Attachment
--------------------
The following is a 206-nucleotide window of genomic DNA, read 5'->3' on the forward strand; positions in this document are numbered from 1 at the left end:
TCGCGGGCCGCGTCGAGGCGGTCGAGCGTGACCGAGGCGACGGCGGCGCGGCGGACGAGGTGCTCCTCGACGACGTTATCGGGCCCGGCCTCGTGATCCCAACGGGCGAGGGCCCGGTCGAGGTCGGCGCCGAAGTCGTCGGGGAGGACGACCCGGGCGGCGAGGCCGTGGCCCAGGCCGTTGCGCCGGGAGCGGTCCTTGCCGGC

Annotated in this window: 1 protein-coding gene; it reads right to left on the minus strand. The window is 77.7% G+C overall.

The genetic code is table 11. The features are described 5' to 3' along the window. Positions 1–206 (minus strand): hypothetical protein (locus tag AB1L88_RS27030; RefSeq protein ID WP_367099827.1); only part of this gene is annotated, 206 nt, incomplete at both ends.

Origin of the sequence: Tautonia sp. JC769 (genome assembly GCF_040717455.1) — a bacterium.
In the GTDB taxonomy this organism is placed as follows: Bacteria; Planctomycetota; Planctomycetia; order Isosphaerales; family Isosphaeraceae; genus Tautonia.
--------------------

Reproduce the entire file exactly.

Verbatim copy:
The following is a 206-nucleotide window of genomic DNA, read 5'->3' on the forward strand; positions in this document are numbered from 1 at the left end:
TCGCGGGCCGCGTCGAGGCGGTCGAGCGTGACCGAGGCGACGGCGGCGCGGCGGACGAGGTGCTCCTCGACGACGTTATCGGGCCCGGCCTCGTGATCCCAACGGGCGAGGGCCCGGTCGAGGTCGGCGCCGAAGTCGTCGGGGAGGACGACCCGGGCGGCGAGGCCGTGGCCCAGGCCGTTGCGCCGGGAGCGGTCCTTGCCGGC

Annotated in this window: 1 protein-coding gene; it reads right to left on the minus strand. The window is 77.7% G+C overall.

The genetic code is table 11. The features are described 5' to 3' along the window. Positions 1–206 (minus strand): hypothetical protein (locus tag AB1L88_RS27030; RefSeq protein ID WP_367099827.1); only part of this gene is annotated, 206 nt, incomplete at both ends.

Origin of the sequence: Tautonia sp. JC769 (genome assembly GCF_040717455.1) — a bacterium.
In the GTDB taxonomy this organism is placed as follows: Bacteria; Planctomycetota; Planctomycetia; order Isosphaerales; family Isosphaeraceae; genus Tautonia.